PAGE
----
Wednesday, March 22, 2017

WATCH: Raindrops Catapult Bacteria Into The Air, And It's Beautiful

When you step outside after a big rainstorm and take a deep whiff of that fresh, earthy smell, you're mostly smelling a chemical called geosmin.
It's a byproduct of bacteria and fungi. And something about rain lofts the chemical — and sometimes the organisms themselves — into the air, a process that not only helps release that earthy smell but may, in very rare conditions, spread diseases.
Somehow raindrops launch tiny living things off the ground.
Wind can pick bacteria up from the ground and bring into the sky, sometimes settling in clouds thousands of feet above us. Sea spray can also send bacteria flying. The mystery has been, how does rain do it?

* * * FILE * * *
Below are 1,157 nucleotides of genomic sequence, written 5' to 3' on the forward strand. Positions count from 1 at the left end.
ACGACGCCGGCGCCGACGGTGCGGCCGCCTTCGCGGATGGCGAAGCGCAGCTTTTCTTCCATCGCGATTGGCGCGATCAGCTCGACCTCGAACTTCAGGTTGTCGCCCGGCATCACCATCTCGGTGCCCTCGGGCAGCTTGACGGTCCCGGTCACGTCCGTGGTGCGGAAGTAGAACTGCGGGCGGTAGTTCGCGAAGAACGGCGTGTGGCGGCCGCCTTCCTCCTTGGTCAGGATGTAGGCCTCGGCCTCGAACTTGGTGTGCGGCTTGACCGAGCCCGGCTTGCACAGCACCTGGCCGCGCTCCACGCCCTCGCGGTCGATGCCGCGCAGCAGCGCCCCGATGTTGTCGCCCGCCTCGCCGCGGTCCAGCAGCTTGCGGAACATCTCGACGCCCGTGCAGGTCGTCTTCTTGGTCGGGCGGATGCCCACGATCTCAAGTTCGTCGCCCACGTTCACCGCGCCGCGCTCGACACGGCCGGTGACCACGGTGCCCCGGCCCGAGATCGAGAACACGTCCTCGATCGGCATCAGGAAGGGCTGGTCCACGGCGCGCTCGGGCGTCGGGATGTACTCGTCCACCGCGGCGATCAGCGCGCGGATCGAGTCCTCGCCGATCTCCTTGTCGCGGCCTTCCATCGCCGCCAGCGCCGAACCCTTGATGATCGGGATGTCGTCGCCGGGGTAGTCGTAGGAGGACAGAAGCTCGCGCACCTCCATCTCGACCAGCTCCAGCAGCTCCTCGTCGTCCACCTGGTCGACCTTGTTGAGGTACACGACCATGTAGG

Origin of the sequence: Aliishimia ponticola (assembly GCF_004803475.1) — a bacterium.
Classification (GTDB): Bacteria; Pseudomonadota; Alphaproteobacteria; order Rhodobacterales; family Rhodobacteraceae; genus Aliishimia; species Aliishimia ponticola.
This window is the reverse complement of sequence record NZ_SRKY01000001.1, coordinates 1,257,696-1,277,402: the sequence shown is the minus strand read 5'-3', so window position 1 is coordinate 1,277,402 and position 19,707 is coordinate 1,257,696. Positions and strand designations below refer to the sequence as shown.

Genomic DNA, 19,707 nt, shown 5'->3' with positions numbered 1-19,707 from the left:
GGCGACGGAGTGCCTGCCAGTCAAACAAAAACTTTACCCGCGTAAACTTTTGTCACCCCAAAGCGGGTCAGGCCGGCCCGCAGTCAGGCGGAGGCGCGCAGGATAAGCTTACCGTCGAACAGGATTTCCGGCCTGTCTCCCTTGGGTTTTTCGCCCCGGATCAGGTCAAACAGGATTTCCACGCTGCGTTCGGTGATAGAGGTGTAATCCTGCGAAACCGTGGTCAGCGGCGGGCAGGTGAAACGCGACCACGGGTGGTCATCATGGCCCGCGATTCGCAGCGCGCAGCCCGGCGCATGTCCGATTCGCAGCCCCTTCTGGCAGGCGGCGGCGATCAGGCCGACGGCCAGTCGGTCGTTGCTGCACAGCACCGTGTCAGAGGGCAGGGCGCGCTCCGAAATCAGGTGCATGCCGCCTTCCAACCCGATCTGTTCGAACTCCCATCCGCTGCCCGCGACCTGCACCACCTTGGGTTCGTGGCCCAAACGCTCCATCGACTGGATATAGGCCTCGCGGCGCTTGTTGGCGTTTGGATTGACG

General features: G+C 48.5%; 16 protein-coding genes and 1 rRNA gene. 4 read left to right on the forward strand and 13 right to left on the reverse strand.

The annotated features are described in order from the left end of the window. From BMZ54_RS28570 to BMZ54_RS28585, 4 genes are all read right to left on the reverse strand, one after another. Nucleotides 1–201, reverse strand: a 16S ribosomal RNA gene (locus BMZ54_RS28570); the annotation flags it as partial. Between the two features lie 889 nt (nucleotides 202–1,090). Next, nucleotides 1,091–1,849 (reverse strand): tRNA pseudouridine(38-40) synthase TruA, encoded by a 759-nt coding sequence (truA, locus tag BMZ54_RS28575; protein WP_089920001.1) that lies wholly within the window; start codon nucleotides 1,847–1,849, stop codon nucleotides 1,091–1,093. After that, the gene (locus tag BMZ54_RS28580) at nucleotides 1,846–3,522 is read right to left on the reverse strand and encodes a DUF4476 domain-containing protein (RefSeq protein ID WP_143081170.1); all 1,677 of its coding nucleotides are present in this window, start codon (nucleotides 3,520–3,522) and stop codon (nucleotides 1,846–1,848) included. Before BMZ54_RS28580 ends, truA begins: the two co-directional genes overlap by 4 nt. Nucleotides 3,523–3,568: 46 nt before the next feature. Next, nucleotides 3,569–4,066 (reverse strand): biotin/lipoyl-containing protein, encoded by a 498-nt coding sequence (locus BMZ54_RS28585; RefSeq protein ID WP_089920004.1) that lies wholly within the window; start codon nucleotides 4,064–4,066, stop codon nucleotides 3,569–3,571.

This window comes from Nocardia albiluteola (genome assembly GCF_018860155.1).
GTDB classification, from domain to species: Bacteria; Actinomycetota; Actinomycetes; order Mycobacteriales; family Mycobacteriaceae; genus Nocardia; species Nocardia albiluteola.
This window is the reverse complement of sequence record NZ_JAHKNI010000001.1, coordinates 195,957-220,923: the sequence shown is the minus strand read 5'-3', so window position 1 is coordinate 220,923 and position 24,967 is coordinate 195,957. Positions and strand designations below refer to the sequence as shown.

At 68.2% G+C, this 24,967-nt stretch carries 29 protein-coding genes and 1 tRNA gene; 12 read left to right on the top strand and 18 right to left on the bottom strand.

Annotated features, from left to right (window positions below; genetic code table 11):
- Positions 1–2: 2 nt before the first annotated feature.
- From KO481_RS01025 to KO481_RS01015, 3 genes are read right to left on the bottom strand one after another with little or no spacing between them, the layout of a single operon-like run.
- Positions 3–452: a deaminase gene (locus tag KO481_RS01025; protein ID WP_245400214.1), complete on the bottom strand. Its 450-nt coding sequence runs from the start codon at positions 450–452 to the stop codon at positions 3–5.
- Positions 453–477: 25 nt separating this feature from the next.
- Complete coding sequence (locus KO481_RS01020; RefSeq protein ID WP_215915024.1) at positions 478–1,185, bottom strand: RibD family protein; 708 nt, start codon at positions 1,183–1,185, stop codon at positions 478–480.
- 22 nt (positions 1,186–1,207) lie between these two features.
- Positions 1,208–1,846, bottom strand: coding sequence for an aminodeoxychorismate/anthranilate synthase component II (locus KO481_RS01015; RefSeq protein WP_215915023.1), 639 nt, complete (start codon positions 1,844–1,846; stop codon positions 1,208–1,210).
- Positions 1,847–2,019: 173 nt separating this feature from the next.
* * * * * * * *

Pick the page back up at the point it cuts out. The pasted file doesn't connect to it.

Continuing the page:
Now, mechanical engineers writing Wednesday in the journal Nature Communications say they've figured it out. It has to do with tiny bubbles.
Using high-speed cameras and fluorescent dye, the researchers filmed drops of water as they fell on different types of soil infused with bacteria. They watched as the drops delicately catapulted the microbes into the air. WATCH!

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